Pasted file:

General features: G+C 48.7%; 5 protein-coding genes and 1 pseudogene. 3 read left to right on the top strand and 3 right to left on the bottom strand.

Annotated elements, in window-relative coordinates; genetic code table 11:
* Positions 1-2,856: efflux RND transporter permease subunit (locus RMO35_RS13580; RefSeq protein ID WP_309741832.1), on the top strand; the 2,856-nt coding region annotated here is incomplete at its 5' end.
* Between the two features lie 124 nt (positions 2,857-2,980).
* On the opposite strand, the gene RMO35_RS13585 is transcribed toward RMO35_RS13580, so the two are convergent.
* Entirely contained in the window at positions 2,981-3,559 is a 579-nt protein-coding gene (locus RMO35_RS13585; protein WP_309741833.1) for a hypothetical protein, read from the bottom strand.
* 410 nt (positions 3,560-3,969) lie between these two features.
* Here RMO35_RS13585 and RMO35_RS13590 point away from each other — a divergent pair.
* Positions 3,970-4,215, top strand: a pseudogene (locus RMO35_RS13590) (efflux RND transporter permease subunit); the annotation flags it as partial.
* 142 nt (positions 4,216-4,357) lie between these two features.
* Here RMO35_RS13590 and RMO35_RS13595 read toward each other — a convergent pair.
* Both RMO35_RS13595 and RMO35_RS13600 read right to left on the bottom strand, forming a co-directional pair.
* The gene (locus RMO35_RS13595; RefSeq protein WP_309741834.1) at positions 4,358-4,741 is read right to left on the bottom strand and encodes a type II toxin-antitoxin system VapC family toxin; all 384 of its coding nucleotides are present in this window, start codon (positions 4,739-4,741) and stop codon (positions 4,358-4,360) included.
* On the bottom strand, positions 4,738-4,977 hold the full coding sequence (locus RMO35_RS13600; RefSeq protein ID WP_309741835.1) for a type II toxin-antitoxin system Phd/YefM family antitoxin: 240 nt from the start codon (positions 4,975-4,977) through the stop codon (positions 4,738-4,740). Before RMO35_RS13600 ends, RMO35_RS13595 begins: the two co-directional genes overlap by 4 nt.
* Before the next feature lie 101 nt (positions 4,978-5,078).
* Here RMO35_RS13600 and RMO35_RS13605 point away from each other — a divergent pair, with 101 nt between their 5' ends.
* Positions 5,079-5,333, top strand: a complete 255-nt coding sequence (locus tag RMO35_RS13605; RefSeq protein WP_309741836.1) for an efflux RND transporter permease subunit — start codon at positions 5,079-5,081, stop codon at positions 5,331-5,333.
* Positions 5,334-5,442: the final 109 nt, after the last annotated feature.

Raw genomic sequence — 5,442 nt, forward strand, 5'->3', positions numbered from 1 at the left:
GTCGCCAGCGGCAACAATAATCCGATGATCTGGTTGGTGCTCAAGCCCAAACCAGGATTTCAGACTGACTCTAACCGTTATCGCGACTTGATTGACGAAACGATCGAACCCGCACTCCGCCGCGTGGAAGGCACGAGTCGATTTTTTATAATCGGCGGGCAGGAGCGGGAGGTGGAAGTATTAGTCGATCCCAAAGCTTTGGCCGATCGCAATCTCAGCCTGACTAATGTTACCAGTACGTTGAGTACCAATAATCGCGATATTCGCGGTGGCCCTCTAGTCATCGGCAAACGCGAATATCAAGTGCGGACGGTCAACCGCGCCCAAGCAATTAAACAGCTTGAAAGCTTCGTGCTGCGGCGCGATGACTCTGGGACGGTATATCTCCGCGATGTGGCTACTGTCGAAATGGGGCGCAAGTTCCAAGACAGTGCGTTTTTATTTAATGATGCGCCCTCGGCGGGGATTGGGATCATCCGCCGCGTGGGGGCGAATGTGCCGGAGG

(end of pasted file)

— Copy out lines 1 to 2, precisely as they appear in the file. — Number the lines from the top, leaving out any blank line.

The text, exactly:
General features: G+C 48.7%; 5 protein-coding genes and 1 pseudogene. 3 read left to right on the top strand and 3 right to left on the bottom strand.

Annotated elements, in window-relative coordinates; genetic code table 11: